STEPHANIE: Yeah. I guess I was surprised that it, you know, that was just a question that I never really asked myself prior to this conversation, but it could feel like different testing philosophies. But yeah, I was very interested in this, you know, kind of opinion that was a little bit different from mine about if you assume that your database, your test database, is not clean, that kind of perhaps nudges you in the direction of writing tests that are less coupled to the database if they don't need to be.

JOËL: What does coupling to the database mean in this situation?

STEPHANIE: So, I'm thinking about Rails tests that might be asserting on a change in database behavior, so the change matcher in RSpec is one that I see maybe sometimes used when it doesn't need to be used. And we're expecting, like, account to have changed the count of the number of records on it for a model have changed after doing some work, right?

JOËL: And the change matcher from RSpec is one that allows you to not care whether there are existing records or not. It sort of insulates you from that.

STEPHANIE: That's true. Though I guess I was thinking almost like, what if there was some return value to assert on instead? And would that kind of help you separate some side effects from methods that might be doing too much? And kind of when I start to see tests that have both or are asserting on something being returned, and then also something happening, that's one way of, like, figuring out what kind of coupling is going on inside this test.

JOËL: It's the classic command-query separation principle from object-oriented design.

STEPHANIE: I think another one that came to mind, another example, especially when you're talking about system tests, is when you might be using Capybara and you end up...maybe you're going through a flow that creates a record. But from the user perspective, they don't actually know what's going on at the database level. But you could assert that something was created, right? But it might be more realistic at that level of abstraction to be asserting some kind of visual element that had happened as a result of the flow that you're testing.

JOËL: Yeah. I would, in fact, go so far as to say that asserting on the state of your database in a system test is an anti-pattern. System tests are sort of, by design, meant to be all about user behavior trying to mimic the experience of a user. And a user of a website is not going to be able to...you hope they're not able to SSH into [chuckles] your database and check the records that have been created. If they can, you've got another problem.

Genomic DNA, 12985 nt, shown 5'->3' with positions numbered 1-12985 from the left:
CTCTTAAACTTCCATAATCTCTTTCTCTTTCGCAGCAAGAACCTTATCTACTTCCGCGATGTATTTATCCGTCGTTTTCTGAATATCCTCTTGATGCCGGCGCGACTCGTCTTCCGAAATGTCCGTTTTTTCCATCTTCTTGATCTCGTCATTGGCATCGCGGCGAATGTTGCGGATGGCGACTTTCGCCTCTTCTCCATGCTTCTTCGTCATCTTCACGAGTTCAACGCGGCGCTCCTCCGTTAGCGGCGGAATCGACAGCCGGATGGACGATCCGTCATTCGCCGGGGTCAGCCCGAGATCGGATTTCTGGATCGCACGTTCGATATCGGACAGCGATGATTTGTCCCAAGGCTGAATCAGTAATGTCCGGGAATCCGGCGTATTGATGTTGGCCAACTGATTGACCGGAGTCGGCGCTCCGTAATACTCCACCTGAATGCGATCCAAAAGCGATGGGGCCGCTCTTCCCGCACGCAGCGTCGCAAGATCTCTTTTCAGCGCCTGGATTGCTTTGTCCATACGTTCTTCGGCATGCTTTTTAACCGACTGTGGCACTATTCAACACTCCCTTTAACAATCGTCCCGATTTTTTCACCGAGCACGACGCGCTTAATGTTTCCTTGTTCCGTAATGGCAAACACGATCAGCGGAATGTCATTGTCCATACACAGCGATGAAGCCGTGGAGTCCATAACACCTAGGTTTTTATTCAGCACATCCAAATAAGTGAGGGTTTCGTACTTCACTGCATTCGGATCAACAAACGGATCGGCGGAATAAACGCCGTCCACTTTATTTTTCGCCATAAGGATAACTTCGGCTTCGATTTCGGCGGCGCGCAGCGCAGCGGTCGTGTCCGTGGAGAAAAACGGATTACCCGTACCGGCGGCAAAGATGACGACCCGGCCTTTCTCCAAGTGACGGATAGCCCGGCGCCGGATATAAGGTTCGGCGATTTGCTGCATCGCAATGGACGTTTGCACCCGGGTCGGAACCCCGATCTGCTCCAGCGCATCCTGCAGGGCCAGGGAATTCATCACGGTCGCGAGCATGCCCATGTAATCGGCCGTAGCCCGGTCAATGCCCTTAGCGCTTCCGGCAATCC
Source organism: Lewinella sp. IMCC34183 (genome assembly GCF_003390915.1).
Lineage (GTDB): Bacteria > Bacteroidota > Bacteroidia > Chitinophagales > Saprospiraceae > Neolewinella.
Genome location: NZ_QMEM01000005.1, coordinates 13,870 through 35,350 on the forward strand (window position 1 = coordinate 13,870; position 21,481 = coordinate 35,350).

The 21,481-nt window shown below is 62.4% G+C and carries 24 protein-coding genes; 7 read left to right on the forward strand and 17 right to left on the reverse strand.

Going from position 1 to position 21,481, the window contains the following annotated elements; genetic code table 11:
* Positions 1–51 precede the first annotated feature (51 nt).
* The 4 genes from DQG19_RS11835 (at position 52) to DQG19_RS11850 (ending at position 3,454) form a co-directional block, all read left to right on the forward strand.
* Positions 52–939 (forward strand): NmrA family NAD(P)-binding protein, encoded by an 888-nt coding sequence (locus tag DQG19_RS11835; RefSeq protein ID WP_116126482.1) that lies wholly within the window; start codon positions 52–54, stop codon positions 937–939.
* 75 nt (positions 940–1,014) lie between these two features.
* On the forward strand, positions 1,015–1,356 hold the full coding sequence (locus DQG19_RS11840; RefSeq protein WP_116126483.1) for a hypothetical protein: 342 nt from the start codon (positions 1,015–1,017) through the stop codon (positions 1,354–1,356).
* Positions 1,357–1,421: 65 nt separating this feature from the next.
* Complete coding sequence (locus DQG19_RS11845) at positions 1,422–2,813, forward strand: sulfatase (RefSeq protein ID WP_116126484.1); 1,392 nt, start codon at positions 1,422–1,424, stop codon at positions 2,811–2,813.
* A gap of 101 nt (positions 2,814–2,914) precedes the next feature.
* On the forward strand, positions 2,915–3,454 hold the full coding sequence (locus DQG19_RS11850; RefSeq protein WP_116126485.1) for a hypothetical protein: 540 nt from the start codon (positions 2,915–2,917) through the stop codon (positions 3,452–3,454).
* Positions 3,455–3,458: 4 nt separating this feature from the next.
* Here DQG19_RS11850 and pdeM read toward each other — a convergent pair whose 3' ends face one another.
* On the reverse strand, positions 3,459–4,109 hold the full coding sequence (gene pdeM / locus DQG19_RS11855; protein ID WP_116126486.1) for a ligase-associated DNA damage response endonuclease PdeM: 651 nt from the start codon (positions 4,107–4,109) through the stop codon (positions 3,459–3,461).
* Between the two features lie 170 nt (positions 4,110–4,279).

STEPHANIE: I wonder if you could take this idea to the extreme, though. And do you think there is a world where you don't really test database-level concerns at all if you kind of believe this idea that it doesn't really matter what the state of it should be?

JOËL: I guess there's a few different things on, like, what it matters about the state of it because you are asserting on its state sort of indirectly in a sort of higher level integration test. You're asserting that you see certain things show up on the screen in a system test. And maybe you want to say, "I do certain tasks, and then I expect to see three items in an unordered list." Those three items probably come from the database, although, you know, you could have it where they come from an API or something like that.

So, the database is an implementation level. But if you had random data in your database, you might, in some tests, have four items in the list, some tests have five. And that's just going to be a flaky test, and that's going to be incredibly painful. So, while you're not asserting on the database, having control over it during sort of test setup, I think, does impact the way you assert.

STEPHANIE: Yeah, that makes sense. I was suddenly just thinking about, like, how that exercise can actually tell you perhaps, like, when it is important to, in your test setup, be persisting real records as opposed to how much you can get away with, like, not interacting with it because, like, you aren't testing at that integration level.

JOËL: That brings up a good point because a lot of tests probably you might need models, but you might not need persisted models to interact with them, if you're testing a method on a model that just does things based off its internal state and not any of the ActiveRecord database queries, or if you have some other service or something that consumes a model that doesn't necessarily need to query.